We departed from Auckland this morning for our drive across half of the northern island that comprises New Zealand. After a rest stop for some honeycomb and vanilla ice cream (who says 9:30 is too early for ice cream?) we stopped in Matamata for a photo op at the sign declaring it Hobbiton. This is near where they filmed The Lord of the Rings, but the demolished the Hobbiton sets after that movie was made. Now they’ve rebuilt them for the filming of The Hobbit, and not surprisingly they will leave them intact this time as a tourist attraction.
Lunch was at Longlands farm, where we had an interesting tour of the dairy facility and a delicious lunch of lamb. The owner was a delightful host, who described how the 180 acre farm with 240 cows is operated by just three people: him, his wife, and a hired hand. The cows are rotated through 40 separate fields every 2o days, and unlike other country’s dairy farms, require almost no feed other than the grass, and no barn, due to the favorable climate. They’re milked twice a day, and find their own way to and from each field, according to the way the gates are set. Very impressive.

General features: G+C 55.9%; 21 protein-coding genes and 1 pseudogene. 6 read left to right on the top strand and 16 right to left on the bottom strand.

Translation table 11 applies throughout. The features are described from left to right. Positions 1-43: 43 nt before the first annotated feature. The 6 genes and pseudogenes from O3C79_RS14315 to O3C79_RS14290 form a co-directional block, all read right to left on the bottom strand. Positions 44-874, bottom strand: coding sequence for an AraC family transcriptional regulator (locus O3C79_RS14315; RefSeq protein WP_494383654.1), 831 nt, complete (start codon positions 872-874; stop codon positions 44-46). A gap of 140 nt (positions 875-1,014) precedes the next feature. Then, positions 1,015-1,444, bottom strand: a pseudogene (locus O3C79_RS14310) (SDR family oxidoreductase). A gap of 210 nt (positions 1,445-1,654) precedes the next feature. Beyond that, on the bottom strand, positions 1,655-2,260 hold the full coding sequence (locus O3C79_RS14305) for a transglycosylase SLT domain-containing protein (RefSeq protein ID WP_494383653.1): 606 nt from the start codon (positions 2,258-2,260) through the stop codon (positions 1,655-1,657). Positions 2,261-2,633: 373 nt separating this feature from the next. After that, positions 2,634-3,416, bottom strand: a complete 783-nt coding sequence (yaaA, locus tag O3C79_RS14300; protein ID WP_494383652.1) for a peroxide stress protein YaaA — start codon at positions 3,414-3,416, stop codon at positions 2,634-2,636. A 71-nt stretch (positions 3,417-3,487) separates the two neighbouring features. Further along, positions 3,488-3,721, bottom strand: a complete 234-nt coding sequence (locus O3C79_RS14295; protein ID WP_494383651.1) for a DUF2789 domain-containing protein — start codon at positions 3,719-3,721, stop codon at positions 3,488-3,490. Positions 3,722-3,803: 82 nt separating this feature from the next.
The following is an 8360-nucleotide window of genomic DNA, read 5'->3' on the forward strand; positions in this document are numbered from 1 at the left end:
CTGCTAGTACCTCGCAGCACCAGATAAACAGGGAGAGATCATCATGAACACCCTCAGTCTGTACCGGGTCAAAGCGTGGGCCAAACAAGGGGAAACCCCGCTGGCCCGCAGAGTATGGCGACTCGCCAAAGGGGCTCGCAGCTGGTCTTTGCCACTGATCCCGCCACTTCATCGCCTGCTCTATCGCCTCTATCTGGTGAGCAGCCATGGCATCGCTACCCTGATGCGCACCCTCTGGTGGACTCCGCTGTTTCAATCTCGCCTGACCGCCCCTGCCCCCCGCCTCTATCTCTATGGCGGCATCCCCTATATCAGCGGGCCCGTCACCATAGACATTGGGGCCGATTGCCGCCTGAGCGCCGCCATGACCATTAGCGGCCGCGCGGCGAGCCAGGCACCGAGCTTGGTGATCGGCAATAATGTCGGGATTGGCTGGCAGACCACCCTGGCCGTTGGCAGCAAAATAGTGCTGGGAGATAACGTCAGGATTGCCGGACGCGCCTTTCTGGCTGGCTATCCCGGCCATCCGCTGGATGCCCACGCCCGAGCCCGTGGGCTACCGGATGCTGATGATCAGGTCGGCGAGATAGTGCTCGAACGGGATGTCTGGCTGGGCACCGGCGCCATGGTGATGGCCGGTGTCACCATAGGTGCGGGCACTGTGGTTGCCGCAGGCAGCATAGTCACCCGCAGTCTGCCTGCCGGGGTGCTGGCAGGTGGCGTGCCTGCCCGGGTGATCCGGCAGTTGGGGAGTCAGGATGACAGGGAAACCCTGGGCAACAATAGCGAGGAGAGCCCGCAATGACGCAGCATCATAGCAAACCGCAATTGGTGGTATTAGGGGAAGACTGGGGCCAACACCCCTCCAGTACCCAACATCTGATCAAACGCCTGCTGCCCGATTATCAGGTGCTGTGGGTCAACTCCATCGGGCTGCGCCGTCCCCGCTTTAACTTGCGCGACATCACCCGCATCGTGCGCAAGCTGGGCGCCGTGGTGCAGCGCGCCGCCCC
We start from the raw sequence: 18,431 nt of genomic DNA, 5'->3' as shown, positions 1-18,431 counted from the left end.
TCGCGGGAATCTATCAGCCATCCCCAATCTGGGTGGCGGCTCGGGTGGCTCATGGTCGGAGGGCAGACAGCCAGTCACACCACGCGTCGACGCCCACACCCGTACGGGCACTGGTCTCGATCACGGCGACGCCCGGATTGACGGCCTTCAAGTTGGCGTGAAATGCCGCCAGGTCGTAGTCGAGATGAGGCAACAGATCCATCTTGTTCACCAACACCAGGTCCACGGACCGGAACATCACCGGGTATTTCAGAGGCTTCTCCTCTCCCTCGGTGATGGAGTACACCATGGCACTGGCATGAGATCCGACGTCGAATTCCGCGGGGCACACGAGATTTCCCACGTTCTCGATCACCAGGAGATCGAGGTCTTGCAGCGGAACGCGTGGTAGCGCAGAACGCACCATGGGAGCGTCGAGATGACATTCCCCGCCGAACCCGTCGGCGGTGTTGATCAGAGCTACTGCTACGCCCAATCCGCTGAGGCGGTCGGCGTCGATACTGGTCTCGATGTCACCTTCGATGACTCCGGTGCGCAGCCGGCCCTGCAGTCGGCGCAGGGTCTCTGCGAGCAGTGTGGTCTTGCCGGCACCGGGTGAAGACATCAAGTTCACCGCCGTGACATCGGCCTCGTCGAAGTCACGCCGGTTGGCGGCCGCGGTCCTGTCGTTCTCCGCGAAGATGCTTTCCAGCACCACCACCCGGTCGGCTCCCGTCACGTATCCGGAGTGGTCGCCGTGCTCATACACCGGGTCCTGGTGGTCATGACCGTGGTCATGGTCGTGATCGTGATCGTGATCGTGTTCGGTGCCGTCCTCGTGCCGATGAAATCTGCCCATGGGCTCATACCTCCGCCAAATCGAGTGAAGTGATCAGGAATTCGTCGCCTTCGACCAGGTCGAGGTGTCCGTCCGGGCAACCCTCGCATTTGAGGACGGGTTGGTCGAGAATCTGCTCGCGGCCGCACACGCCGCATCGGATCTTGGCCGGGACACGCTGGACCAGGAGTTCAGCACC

Our next stop was at Whakarewarewa (pronounced fuck-a-roo-a-roo-a) for a Maori cultural presentation and a tour of the property which comprised an exhibit of two kiwi birds (they’re the size of bowling balls), the boiling mud pools, and a geyser (dubbed “old unfaithful”).
New Zealanders’ relationship with their indigenous people is different than everywhere else I’ve been. Their culture is a valued part of society, and rather than being treated as a minority, they seem to be valued as an important part of New Zealand life.
We stopped in front of the Victorian looking Rotorua Baths to take a group photos.
After a short drive we arrived at Amora Resort on the smaller of the two lakes at Rotorua, for a one night stay. The hotel is a two story building, and our room opens out onto the lawn that slopes down to the lake.
After a pleasant dinner in the dining room we retired for a rest after our busy day.
For more details, see Dani’s blog.